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indicationFor the prophylaxis of deep vein thrombosis, which may lead to pulmonary embolism, and also for the prophylaxis of ischemic complications of unstable angina and non-Q-wave myocardial infarction, when concurrently administered with aspirin.
pharmacologyEnoxaparin is a highly acidic mucopolysaccharide formed of equal parts of sulfated D-glucosamine and D-glucuronic acid with sulfaminic bridges. The molecular weight ranges from 3800 to 5000 daltons. Enoxaparin occurs in and is obtained from liver, lung, mast cells, etc., of vertebrates. Enoxaparin is a well known and commonly used anticoagulant which has antithrombotic properties. Enoxaparin inhibits reactions that lead to the clotting of blood and the formation of fibrin clots both in vitro and in vivo. Enoxaparin acts at multiple sites in the normal coagulation system. Small amounts of enoxaparin in combination with antithrombin III (enoxaparin cofactor) can inhibit thrombosis by inactivating activated Factor X and inhibiting the conversion of prothrombin to thrombin. Once active thrombosis has developed, larger amounts of enoxaparin can inhibit further coagulation by inactivating thrombin and preventing the conversion of fibrinogen to fibrin. Enoxaparin also prevents the formation of a stable fibrin clot by inhibiting the activation of the fibrin stabilizing factor. Its use should be avoided in patients with a creatinine clearance less than 20mL/min. In these patients, unfractionated heparin should only be used. As for monitoring, active partial thromboplastin time (aPTT) will only increase at high doses of low molecular weight heparins (LMWH). Therefore, monitoring aPTT is not recommended. However, anti-Xa activity can be measured to monitor the efficacy of the LMWH.
mechanism of actionThe mechanism of action of enoxaparin is antithrombin-dependent. It acts mainly by accelerating the rate of the neutralization of certain activated coagulation factors by antithrombin, but other mechanisms may also be involved. The antithrombotic effect of enoxaparin is well correlated to the inhibition of factor Xa. Enoxaparin interacts with Antithrombin III, Prothrombin and Factor X. Enoxaparin binds to and accelerates the activity of antithrombin III. By activating antithrombin III, enoxaparin preferentially potentiates the inhibition of coagulation factors Xa and IIa.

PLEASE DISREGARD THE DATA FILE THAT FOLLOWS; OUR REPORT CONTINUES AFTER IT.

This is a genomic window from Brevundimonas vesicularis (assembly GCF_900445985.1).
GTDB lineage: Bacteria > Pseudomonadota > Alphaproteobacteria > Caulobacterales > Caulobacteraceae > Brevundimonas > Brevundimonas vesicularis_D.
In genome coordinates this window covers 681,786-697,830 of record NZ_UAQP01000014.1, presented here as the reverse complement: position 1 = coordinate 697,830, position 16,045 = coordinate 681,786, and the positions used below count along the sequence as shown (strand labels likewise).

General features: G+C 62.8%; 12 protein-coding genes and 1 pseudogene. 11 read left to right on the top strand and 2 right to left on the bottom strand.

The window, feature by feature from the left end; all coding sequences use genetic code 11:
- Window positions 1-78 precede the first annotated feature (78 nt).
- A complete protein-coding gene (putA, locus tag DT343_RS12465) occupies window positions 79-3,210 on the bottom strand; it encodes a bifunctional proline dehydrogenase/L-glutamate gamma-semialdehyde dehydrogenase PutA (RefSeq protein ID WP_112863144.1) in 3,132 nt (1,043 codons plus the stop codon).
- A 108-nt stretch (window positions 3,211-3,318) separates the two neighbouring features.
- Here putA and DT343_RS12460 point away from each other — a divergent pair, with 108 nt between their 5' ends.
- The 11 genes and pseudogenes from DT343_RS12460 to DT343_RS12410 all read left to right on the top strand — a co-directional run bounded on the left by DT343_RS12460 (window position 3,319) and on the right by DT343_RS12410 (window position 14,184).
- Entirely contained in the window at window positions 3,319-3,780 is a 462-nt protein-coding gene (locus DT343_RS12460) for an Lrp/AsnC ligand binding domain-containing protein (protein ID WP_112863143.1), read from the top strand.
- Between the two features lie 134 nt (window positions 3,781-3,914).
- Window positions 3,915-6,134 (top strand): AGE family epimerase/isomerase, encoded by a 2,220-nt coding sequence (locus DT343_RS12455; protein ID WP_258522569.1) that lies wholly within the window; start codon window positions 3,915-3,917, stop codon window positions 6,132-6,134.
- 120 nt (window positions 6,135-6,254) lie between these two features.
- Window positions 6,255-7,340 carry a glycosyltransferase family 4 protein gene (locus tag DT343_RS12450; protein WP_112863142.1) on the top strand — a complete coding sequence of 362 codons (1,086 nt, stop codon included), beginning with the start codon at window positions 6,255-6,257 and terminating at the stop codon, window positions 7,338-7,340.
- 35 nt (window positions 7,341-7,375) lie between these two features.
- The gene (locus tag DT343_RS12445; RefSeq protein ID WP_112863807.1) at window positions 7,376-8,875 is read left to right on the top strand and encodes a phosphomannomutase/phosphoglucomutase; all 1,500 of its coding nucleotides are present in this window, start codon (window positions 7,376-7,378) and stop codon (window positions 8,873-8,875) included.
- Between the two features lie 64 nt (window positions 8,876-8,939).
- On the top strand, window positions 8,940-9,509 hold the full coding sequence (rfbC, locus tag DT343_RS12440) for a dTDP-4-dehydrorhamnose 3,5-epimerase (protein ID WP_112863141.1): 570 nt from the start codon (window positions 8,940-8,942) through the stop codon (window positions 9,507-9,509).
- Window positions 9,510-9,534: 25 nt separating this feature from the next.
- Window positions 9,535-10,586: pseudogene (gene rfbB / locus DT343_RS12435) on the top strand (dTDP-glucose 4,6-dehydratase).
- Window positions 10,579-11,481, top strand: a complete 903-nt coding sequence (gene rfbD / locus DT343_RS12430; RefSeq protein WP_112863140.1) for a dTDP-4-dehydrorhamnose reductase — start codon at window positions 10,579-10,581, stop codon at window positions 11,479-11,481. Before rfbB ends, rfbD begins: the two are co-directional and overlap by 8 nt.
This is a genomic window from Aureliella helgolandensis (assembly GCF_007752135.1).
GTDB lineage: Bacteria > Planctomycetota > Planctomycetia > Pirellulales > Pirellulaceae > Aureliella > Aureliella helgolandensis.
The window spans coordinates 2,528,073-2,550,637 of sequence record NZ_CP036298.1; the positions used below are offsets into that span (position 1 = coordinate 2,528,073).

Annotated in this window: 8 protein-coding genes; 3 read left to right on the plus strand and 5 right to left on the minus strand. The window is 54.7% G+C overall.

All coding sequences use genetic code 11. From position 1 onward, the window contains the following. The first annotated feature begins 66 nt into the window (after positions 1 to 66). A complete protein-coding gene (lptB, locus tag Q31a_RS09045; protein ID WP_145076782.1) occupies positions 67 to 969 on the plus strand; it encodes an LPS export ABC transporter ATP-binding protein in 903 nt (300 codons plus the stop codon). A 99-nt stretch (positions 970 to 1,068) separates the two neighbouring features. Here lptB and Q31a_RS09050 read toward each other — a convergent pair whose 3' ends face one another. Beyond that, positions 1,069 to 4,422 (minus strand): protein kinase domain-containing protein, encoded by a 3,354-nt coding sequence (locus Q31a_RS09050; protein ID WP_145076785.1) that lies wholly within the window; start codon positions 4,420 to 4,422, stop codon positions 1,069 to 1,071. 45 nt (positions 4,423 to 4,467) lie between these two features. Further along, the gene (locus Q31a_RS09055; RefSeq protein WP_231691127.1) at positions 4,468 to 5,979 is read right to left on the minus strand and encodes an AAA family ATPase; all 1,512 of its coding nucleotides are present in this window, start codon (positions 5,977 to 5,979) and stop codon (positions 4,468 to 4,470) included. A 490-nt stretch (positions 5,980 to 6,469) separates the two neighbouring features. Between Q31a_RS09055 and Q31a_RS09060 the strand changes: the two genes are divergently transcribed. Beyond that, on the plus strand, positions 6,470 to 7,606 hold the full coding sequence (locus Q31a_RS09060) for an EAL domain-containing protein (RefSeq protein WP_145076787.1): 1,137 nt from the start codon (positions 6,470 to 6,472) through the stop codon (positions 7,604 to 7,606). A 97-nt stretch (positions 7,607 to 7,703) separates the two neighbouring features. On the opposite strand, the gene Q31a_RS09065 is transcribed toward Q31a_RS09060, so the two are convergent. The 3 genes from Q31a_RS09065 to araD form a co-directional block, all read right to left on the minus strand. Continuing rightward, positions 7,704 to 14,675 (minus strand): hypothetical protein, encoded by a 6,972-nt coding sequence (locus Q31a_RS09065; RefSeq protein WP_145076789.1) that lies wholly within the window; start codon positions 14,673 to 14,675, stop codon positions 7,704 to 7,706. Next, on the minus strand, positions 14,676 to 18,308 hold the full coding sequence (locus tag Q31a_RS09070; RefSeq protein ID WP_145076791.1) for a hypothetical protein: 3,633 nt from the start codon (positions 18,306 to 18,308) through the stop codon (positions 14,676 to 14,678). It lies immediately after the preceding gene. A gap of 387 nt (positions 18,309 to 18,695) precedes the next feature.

toxicityMouse, median lethal dose greater than 5000 mg/kg. Another side effect is heparin induced thrombocytopenia (HIT syndrome). HIT is caused by an immunological reaction that makes platelets form clots within the blood vessels, thereby using up coagulation factors.
biotransformationUndergoes desulfation and polymerization via the liver
absorptionMean absolute bioavailability of enoxaparin, after 1.5 mg/kg given subcutaneously, based on anti-Factor Xa activity is approximately 100% in healthy volunteers.
half life4.5 hours
route of eliminationEnoxaparin sodium is primarily metabolized in the liver by desulfation and/or depolymerization to lower molecular weight species with much reduced biological potency. Renal clearance of active fragments represents about 10% of the administered dose and total renal excretion of active and non-active fragments 40% of the dose.
drug interactionsDrotrecogin alfa: Combination should be used with caution after weighing advantages and disadvantages. Low molecular weight heparins such as enoxaparin may increase the adverse effects of drotrecogin. Monitor for bleeding if used concomitantly.
Ginkgo biloba: Additive anticoagulant/antiplatelet effects may increase bleed risk. Concomitant therapy should be avoided.
Treprostinil: The prostacyclin analogue, Treprostinil, increases the risk of bleeding when combined with the anticoagulant, Exoxaparin. Monitor for increased bleeding during concomitant thearpy.